As 2012 progresses, the political heat in Washington is climbing faster than summertime temperatures, and small business is becoming increasingly central to policy debates in Congress. Entrepreneurs make up a core constituency in the United States. With National Small Business Week having recently ended, now is a better time than ever for legislators to reflect on these individuals’ needs and work to address them — one of which is tax relief. Luckily, Congress will have a chance to do just that when the Small Business Jobs and Tax Relief Act of 2012 comes up for a vote in June.
Before we get into the policy nitty-gritty, let’s talk about small business’s impact on our economy. In early May, Automatic Data Processing, Inc. (ADP) released data revealing our nation’s smallest businesses — those with 1-49 employees — continue to outperform large businesses in the job creation arena. They generated roughly half of all new jobs in April, while large businesses created just over 3 percent.
Figures like these reinforce the fact that small businesses are indeed the backbone of our economy. If we want to sustain that, or better yet improve it, it’s time for lawmakers to put partisanship aside and work together on policies that meet entrepreneurs’ needs. And in fact, legislation recently introduced in the Senate would be particularly conducive to small business job creation. Authored by Senate Majority Leader Harry Reid, the Jobs and Tax Relief Act would help small firms save money in two ways.
For one, it would give them a 10 percent income tax credit on increased payroll in 2012. This is meant to encourage small business owners to hire or boost employee wages right now, and to reward them for doing so. The nonpartisan Congressional Budget Office has said that compared to other proposals for incentivizing small business job creation, proposals like this one would have the greatest value per dollar of output.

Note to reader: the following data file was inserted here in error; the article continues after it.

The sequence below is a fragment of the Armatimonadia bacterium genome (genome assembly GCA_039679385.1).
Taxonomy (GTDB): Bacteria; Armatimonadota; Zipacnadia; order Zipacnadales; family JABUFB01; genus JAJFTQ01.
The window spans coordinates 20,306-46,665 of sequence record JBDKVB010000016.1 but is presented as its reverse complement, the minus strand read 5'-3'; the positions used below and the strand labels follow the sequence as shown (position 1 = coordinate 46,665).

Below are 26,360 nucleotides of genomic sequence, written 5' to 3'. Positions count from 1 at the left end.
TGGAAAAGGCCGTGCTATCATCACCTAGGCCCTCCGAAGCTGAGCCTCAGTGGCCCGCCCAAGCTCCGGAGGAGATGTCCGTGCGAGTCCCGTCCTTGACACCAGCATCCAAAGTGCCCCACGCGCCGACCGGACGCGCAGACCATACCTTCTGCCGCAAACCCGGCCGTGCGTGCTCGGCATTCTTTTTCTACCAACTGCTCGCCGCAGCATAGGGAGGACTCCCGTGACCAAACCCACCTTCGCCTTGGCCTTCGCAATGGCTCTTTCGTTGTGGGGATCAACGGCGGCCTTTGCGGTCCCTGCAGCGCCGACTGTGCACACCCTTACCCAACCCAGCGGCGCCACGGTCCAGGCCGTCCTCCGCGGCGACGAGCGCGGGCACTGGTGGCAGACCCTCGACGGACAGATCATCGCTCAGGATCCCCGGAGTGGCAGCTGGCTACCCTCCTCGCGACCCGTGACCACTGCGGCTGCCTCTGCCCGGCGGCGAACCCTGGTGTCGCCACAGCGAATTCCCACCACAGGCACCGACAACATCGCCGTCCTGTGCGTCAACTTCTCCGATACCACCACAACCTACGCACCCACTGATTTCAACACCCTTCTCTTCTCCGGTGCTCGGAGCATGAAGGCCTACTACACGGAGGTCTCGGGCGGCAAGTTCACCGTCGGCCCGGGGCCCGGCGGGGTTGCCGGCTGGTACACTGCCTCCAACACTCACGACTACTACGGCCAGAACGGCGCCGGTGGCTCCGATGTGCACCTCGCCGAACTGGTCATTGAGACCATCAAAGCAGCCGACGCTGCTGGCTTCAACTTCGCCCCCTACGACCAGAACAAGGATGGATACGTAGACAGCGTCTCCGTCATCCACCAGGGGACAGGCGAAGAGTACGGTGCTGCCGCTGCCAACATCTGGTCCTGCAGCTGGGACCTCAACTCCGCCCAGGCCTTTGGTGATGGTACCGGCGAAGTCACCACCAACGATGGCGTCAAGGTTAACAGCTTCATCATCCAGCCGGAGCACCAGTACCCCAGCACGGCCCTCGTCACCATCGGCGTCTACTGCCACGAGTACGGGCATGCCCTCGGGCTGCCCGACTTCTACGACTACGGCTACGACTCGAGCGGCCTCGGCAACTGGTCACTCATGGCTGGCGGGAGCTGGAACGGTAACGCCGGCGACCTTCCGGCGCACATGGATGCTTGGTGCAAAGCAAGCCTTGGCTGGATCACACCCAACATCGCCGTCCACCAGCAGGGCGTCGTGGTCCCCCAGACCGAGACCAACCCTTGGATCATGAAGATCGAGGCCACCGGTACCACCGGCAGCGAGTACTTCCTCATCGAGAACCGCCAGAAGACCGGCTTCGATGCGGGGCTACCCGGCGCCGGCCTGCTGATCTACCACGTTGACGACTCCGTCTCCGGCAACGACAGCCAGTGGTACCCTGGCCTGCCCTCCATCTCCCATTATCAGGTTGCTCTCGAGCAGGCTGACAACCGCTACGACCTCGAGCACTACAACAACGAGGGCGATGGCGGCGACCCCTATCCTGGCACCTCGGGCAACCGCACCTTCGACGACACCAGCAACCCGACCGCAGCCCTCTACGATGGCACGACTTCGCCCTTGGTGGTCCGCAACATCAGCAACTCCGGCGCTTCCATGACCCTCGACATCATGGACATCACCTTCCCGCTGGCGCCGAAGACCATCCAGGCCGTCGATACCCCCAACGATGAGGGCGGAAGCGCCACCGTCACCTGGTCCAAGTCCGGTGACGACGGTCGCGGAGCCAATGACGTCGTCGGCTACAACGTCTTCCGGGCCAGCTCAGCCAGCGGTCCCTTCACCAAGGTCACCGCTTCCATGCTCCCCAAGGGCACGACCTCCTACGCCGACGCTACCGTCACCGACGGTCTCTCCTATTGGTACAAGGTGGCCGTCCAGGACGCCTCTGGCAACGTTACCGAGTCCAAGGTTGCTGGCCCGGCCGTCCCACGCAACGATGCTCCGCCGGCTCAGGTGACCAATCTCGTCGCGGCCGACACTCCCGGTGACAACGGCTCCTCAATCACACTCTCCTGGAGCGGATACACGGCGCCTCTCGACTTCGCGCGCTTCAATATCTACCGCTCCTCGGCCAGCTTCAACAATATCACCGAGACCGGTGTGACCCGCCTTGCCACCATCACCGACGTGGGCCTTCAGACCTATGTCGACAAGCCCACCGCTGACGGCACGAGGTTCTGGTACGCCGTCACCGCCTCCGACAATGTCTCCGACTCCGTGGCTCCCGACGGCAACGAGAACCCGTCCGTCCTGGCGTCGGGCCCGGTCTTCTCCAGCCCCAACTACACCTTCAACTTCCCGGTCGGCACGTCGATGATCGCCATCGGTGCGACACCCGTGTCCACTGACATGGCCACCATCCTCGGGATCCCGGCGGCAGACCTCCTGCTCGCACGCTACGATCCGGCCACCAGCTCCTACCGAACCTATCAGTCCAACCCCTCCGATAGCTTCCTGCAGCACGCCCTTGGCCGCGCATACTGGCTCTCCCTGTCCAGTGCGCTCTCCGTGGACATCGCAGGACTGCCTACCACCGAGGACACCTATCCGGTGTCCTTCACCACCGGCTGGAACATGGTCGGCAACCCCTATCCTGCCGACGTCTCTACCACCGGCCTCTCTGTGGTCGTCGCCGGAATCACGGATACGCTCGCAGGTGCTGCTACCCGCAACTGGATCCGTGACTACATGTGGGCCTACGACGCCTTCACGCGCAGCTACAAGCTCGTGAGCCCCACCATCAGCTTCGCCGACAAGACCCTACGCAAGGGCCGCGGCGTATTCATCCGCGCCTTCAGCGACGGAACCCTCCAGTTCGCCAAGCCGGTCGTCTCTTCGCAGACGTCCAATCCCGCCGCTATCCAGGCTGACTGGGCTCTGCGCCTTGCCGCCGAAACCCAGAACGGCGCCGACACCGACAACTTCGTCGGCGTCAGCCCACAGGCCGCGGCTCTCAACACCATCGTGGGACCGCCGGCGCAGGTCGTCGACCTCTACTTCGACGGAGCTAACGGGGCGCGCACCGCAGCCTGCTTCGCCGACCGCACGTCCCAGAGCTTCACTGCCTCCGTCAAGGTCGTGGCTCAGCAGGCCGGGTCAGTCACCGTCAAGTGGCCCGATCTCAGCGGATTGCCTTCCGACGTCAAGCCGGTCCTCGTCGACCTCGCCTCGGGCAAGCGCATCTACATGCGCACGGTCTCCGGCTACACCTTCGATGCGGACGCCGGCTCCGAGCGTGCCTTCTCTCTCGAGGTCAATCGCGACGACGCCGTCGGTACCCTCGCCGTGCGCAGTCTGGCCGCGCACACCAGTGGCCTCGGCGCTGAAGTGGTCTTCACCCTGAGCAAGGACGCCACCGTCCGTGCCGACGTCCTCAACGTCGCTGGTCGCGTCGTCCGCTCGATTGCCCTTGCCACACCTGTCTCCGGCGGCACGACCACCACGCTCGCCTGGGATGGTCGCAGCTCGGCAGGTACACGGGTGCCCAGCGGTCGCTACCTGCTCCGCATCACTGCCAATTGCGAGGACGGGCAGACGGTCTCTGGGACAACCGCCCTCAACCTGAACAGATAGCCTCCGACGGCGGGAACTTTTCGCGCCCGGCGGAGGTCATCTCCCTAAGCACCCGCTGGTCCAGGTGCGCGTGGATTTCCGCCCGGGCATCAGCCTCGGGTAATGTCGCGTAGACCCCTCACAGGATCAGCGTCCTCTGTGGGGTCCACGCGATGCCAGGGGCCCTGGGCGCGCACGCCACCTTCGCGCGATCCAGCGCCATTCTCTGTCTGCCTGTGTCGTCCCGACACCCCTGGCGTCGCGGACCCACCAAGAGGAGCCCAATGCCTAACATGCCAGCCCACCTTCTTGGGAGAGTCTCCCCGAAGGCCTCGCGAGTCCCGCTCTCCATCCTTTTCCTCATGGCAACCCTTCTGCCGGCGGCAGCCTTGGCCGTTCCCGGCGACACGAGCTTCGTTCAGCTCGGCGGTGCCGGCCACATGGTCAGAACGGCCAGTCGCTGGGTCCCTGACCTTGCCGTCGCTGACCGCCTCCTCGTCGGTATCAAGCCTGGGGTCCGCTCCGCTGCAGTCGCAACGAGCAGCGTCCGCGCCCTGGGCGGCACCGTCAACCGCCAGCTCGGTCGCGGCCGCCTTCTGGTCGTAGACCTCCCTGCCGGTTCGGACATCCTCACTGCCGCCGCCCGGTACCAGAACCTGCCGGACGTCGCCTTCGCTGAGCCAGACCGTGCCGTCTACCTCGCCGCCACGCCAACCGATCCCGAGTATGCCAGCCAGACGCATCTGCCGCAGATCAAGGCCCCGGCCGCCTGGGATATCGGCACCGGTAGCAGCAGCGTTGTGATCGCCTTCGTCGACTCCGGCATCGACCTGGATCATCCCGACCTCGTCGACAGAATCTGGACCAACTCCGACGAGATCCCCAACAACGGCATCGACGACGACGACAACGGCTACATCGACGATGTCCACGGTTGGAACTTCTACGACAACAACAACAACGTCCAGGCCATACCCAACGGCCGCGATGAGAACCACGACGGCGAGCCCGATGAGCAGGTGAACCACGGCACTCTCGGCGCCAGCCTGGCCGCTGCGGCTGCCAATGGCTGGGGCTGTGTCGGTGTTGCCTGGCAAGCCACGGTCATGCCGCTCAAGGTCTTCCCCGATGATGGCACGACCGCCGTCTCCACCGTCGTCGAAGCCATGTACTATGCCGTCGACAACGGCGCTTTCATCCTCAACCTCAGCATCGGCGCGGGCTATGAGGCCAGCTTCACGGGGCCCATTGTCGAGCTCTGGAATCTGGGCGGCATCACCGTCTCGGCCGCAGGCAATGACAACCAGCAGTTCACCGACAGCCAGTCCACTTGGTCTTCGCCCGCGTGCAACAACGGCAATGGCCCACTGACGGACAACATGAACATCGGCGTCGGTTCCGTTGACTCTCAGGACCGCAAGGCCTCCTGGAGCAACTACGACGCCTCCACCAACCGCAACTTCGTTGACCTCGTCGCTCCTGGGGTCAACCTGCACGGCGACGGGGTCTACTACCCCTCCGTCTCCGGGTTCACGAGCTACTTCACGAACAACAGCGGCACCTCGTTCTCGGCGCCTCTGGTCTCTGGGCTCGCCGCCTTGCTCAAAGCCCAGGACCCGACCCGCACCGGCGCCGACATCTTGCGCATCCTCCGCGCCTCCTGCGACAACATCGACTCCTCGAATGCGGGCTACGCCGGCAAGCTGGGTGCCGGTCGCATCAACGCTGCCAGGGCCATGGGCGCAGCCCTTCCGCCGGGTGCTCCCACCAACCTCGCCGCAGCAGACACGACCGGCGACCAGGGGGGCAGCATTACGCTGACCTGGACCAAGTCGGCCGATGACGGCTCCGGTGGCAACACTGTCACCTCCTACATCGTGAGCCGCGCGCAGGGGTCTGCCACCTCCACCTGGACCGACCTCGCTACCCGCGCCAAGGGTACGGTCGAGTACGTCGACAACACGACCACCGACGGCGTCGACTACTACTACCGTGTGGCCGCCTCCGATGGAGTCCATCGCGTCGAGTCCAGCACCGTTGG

Another way the bill would boost small firms’ bottom lines is by extending the 100 percent deduction for equipment purchases. That would lower entrepreneurs’ after-tax costs, prompting them to make new investments that can accelerate our overall economic recovery. This deduction is widely known to enjoy bipartisan support, which makes sense, considering it reduces the average cost of capital across all investments by more than 75 percent for small business owners, according to estimates from the Treasury’s Office of Tax Policy.
As we move beyond the recession, it becomes increasingly apparent that our smallest companies are the ones putting America back to work. That’s why we’ve been celebrating them this week. From our online seminars that inform entrepreneurs about how to navigate loan resources, healthcare reform and energy upgrades to our national small business photo contest, it’s been a busy week for us.
We’re doing everything we can—every week—to help make sure entrepreneurs have what they need to grow the economy. We hope legislators will make it a priority to do the same. By passing the Small Business Jobs and Tax Relief Act, lawmakers can give entrepreneurs some well-deserved relief. It would not only better financial conditions for them, but for the economy overall–and that means for each and every one of us.